Stocker's Strides Challenge Between March and July 2016 Shaun will be walking 100km (2 meters for every £1 raised) on my new prosthetic implants in order give a goal for my rehabilitation during 2015 and to raise funds and awareness for Blind Veterans UK, who have supported him in adapting to a life after sight and limb-loss.
Who is ShaunStocker? In 2007 Fus. Shaun Stocker joined the 1st Battalion The Royal Welsh, an Infantry regiment in the British Army. On 11 April 2010, aged just 19 years old and only 6 days before the end of his tour of Afghanistan, Shaun stepped on an Improvised Explosive Devise and his life changed forever, becoming a blind double amputee.
Shaun’s Story “As well as losing both legs above the knee I lost my left eye and the vision in my right eye. I badly damaged my left hand and I lost my little finger. I also dislocated and fractured my left shoulder and was sprayed with shrapnel all over my face and body. After 8 weeks in an induced coma and approximately 40 operations over a 3 month period while hospitalised, I was transferred to Headley Court (Defense Medical Rehabilitation Centre), where I learned just how problematic my rehabilitationwas going to be and heard for the first time the stark reality that due to thecombination of injuries I had received I may never be able to walk again. For other amputees the information they gained via seeing the surfaces and terrain they are walking on filled in the gaps created by the loss of sensation. Despite this news I was determined to regain my independence and began taking my first steps using prosthetics. I originally started walking on limbs with no eyesight at all which was really scary. I worked very hard at walking on slopes, stairs and walking outdoors. I tried again and again and eventually cracked the techniques required for me to receive above knee prosthesis by reading the affect my movements had on the rest of my body. Shortly after arriving at Headley Court I underwent an operation on my right eye and after 3 years this slowly helped me gain 30% vision back in this eye. This was a massive bonus which improved my walking.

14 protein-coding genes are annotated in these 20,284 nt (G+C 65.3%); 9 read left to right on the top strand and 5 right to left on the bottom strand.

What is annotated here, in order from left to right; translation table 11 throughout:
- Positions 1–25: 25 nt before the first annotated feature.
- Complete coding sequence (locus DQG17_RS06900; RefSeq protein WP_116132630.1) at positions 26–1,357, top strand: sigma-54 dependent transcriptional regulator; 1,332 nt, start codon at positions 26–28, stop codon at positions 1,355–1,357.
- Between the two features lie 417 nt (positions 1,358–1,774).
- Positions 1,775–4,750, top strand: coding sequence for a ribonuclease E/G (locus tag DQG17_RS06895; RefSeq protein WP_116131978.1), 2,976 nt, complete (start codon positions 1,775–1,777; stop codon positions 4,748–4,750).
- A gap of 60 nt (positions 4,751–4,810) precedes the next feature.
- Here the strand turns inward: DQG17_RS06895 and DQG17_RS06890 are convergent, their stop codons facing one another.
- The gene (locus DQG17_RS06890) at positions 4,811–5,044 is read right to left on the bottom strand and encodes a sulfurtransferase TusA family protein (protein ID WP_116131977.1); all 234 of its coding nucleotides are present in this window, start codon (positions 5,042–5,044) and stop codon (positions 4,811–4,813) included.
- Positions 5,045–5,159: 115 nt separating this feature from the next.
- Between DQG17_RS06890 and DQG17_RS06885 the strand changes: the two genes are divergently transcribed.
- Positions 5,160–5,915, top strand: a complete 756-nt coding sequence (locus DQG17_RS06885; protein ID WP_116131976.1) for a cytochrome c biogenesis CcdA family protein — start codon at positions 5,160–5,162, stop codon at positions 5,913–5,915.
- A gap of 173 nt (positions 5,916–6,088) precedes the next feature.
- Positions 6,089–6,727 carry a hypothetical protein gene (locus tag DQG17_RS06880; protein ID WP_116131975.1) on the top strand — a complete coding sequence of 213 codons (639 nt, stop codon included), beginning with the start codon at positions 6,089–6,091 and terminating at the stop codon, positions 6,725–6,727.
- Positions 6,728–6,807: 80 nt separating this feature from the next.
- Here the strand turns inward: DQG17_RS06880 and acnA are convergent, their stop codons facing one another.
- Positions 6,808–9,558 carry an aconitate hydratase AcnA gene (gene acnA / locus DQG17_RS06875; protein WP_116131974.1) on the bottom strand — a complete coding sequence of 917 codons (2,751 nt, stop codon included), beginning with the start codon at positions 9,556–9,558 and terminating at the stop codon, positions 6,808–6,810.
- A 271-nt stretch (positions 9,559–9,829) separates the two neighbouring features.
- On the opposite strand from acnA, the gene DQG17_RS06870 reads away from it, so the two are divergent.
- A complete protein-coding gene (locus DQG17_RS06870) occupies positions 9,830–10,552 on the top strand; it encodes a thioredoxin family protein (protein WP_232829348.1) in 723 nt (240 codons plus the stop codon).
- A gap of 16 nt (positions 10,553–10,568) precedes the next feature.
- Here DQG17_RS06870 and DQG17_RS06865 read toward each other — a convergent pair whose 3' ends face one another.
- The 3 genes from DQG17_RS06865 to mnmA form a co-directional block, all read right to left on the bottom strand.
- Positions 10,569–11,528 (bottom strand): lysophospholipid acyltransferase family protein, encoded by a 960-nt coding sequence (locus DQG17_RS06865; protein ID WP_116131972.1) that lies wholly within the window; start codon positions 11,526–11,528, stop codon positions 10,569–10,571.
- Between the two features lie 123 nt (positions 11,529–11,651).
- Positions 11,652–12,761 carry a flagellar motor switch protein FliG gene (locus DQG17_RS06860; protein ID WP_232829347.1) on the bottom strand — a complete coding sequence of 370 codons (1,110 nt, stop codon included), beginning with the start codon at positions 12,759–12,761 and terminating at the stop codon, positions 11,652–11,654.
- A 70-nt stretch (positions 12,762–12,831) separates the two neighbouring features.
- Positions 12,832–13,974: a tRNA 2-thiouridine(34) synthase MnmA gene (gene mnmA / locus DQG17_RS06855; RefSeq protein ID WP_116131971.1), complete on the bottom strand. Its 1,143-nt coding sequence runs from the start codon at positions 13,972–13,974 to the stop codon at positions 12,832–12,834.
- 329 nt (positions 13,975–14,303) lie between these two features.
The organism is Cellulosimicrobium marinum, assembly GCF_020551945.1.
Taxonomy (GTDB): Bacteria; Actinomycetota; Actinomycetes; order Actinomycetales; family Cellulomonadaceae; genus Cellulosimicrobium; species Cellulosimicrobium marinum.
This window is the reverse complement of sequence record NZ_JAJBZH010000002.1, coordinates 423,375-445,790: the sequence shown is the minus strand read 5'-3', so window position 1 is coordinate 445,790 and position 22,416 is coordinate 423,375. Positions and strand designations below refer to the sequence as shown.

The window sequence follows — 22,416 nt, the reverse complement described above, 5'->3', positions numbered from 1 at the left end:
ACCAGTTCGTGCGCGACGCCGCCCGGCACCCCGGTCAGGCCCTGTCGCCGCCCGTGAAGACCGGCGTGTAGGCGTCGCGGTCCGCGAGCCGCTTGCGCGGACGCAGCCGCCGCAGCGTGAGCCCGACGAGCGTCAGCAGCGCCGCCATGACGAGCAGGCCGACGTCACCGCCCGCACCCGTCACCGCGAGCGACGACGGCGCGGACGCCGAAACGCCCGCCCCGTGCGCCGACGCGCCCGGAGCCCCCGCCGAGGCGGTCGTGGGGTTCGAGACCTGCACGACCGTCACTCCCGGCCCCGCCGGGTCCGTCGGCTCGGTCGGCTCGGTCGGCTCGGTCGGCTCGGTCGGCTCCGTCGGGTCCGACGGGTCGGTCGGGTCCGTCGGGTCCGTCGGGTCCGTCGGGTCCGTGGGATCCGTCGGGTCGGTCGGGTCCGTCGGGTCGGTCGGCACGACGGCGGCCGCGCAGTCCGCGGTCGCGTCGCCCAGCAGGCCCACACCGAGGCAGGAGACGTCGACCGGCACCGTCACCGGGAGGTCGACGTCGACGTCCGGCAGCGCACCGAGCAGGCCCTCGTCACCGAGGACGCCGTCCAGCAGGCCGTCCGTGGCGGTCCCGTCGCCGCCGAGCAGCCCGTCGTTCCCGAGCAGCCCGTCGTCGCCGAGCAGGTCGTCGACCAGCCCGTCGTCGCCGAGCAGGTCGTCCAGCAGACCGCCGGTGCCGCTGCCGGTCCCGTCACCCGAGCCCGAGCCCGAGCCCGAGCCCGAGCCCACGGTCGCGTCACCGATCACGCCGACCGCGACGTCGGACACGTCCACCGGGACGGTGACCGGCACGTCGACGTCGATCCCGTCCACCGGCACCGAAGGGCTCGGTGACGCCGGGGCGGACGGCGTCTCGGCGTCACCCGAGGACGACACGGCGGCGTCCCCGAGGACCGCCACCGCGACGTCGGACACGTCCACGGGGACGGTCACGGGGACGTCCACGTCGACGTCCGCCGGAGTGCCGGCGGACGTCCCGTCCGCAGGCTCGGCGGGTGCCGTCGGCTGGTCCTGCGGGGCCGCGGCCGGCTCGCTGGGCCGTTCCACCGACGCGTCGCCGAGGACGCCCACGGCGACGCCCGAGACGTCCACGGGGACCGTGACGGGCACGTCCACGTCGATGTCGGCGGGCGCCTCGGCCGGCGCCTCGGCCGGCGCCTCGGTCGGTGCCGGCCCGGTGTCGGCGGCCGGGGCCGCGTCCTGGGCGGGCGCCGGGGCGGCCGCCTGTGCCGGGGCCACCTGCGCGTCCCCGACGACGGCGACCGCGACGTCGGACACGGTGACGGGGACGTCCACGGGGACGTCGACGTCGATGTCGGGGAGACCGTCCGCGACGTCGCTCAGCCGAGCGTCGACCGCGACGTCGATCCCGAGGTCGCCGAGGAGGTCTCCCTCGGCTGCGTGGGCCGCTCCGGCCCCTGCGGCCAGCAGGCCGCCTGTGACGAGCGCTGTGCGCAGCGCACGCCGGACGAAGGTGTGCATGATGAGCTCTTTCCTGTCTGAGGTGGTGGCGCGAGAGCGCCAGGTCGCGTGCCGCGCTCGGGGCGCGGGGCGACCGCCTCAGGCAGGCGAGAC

Until recently the biggest problem facing me was the pain caused by using my prosthetics - rubbing, sores, cuts, falling off them, etc. This meant that I couldn’t walk very far without problems occurring. Any type of long distance travel forced me to use my wheelchair. The pain was the only thing holding me back from leading a life using only prosthetic limbs to get around. On 28 November 2014 I flew to Australia to undergo an operation called Osseointegration, which was performed by a surgeon at the Macquarie University Hospital who is a leader in this medical field. Osseointegration is an operation that involves titanium rods being implanted into the stumps so that prosthetics can be attached to them rather than having to use the hard carbon fibersockets that cause a lot of the problems I’ve previously outlined.
I am currently in a period of rehabilitation, learning to use the new prosthetics and building my strength in order to walk long distances with no pain for the first time since I was 19 years old. I will be able to connect my prosthesis straight to the implant which will make the limb part of my skeletal structure. There will be no pain in walking and a higher sense of feeling which will compliment my vision loss. I’ve become quite good on my new limbs, despite my sight-loss, particularly after receiving mobility training with Blind Veterans UK, a charity that provides rehabilitation, training and emotional support to ensure blinded ex-service personnel like me are able to build a life beyond sight-loss.